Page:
David Pegado's quest for challenge has taken him beyond high school laboratories into the real world of scientific research.
Each July, the Eric Pitman Workshop in Computational Science offers a small group of western New York students the chance to study in one of the leading academic supercomputing sites in the U.S., the Center for Computational Research, which is located on the Buffalo Niagara Medical Campus in the New York State Center of Excellence in Bioinformatics and Life Sciences. Tom Furlani, director of CCR, says, "The workshop is one of a few in the U.S. where high school students learn all the pieces that go into a modern research program in bioinformatics."
As one of 10 participants admitted to the 2009 workshop, Pegado recognized the significance of the opportunity, working with the U2 supercomputer (one of the nation's fastest computers), which is in demand by corporations nationwide who reserve computing time a year in advance, and then queue-up their projects to await their turn.
"Using real applications of bioinformatics, I was able to work in a team to create a tool now used by doctors at Roswell Park. Knowing my work helped produce something of value to others, that could even improve quality of life through more effective treatment planning, was a rewarding experience and has had a deep impact on me," the Wheatfield resident said.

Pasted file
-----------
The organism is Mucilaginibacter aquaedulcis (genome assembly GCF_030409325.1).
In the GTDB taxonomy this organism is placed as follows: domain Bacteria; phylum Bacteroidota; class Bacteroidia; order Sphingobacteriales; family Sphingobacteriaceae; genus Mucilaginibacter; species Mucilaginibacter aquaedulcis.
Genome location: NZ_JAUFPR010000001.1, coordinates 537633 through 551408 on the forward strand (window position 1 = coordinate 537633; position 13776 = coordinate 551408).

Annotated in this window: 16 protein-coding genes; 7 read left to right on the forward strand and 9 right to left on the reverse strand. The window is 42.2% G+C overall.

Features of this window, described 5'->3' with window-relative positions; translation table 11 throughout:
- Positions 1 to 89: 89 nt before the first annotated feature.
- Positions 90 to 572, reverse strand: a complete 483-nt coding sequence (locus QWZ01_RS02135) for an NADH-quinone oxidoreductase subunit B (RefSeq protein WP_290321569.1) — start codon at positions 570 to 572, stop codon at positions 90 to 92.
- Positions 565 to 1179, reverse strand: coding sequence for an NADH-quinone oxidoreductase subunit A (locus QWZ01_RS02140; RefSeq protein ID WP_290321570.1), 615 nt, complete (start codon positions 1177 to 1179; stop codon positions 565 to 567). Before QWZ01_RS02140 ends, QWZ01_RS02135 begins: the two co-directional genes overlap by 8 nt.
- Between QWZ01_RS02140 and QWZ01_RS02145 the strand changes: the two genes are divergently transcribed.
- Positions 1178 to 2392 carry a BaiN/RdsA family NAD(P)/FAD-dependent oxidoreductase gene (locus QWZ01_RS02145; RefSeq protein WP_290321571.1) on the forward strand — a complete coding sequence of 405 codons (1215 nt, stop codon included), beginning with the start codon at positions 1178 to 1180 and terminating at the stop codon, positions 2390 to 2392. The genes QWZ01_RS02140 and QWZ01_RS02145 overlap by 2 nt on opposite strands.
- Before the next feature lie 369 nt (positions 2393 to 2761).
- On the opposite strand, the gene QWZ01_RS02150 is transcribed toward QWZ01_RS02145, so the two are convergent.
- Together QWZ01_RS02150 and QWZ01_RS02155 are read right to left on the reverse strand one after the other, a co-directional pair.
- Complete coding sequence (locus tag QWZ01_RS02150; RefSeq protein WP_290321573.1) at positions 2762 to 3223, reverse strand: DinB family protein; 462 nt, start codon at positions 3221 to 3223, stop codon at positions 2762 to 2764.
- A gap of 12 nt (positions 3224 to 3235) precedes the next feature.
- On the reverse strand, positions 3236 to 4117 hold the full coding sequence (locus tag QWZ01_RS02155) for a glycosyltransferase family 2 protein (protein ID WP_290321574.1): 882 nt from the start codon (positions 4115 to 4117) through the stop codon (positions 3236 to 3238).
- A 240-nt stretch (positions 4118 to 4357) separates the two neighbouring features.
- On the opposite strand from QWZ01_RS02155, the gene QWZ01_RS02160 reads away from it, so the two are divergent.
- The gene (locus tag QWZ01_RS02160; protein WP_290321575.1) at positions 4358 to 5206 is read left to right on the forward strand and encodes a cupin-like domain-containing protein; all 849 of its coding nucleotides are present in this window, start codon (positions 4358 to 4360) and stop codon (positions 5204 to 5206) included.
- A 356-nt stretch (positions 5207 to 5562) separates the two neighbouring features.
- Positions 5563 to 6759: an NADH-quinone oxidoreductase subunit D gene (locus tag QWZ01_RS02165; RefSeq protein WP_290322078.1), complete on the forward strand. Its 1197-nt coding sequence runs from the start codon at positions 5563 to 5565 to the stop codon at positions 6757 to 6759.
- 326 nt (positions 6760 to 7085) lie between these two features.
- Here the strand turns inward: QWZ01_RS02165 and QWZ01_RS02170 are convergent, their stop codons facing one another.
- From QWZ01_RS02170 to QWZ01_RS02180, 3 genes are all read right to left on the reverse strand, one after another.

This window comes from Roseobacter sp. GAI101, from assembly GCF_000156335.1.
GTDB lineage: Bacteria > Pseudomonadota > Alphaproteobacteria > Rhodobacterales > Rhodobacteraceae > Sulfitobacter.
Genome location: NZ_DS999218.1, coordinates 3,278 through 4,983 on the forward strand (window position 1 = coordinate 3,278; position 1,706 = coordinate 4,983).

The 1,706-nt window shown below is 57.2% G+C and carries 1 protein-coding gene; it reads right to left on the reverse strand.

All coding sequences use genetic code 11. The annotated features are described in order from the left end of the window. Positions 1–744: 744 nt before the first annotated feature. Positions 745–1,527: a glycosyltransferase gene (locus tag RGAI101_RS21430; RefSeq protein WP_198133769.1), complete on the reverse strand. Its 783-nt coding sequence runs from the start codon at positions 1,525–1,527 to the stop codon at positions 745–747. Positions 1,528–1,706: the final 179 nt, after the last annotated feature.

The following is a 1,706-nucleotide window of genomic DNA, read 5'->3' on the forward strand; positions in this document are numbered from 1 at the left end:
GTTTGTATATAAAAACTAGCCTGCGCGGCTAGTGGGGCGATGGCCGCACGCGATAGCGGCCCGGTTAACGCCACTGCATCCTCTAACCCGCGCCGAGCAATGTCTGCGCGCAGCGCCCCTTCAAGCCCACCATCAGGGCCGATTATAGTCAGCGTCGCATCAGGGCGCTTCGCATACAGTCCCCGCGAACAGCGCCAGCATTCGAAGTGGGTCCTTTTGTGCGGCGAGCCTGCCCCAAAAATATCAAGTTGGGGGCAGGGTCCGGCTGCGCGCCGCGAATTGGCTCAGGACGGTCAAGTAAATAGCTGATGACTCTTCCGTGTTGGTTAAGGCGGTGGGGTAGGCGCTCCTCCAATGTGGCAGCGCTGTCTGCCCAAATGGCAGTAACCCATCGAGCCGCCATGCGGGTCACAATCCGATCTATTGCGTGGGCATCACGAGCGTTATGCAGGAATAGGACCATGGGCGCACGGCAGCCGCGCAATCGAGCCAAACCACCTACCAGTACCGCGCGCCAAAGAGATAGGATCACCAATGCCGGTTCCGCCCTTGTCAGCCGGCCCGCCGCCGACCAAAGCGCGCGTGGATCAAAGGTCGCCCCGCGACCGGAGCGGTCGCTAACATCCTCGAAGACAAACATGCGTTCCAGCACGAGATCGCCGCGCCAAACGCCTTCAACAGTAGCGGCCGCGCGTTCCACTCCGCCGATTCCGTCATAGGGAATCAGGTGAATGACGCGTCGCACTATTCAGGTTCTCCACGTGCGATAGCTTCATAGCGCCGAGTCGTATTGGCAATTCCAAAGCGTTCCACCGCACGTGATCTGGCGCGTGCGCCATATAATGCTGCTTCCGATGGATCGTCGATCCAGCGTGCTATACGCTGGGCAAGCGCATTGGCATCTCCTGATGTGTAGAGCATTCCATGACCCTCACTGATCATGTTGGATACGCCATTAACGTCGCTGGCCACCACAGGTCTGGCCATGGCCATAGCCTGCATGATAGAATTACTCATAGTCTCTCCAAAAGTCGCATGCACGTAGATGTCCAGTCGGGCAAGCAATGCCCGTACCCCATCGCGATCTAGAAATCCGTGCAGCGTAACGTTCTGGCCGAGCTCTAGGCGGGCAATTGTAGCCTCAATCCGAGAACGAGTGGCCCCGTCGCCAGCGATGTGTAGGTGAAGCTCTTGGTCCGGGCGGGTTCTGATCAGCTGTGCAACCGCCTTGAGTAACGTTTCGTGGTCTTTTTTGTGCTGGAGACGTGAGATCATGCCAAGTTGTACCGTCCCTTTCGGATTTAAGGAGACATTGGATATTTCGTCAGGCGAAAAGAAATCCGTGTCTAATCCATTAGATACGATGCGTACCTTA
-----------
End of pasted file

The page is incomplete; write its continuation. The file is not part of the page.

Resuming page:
Pegado also sought opportunities for the academic year. With experience in bioinformatics, knowing how to use computer science to sort data relating to biological problems, he was able to find a researcher willing to take on a high school assistant. After meeting with his research mentor and submitting an independent study proposal to his school's Academic Review Committee, the Nichols School senior was accepted into the Nichols Research Scholar program, which supports student participation in research programs with area scientists.
Under the mentorship of Dr. Matthew Disney, a principal investigator at SUNY Buffalo, Pegado became involved in research seeking to form a drug, which can fight against RNA-mediated diseases such as Sickle cell disease, Huntington's disease and certain forms of breast cancer. There is currently no cure for these diseases. To conclude his year of Research Scholar Independent Study, Pegado recently presented his work and described the Disney group's research process of finding toxic RNA structures that cause disease, entering the sequences into a database, and searching for structures that will allow binding with small molecules. The end goal is to be able to synthesize drugs that will attach to RNA folds.
In assisting with Disney's research on UB's north campus, he learned how to work with the RNA database and performed laboratory research. Pegado credits the preparation he received at Nichols School with equipping him to offer skillful and efficient work in the Disney lab and calls his experience this year as a Nichols Research Scholar "invaluable."
While facing the challenges of preparing for a science-related career path, Pegado will keep his sight set on his goal, "to develop my strengths in order to find new ways to help others."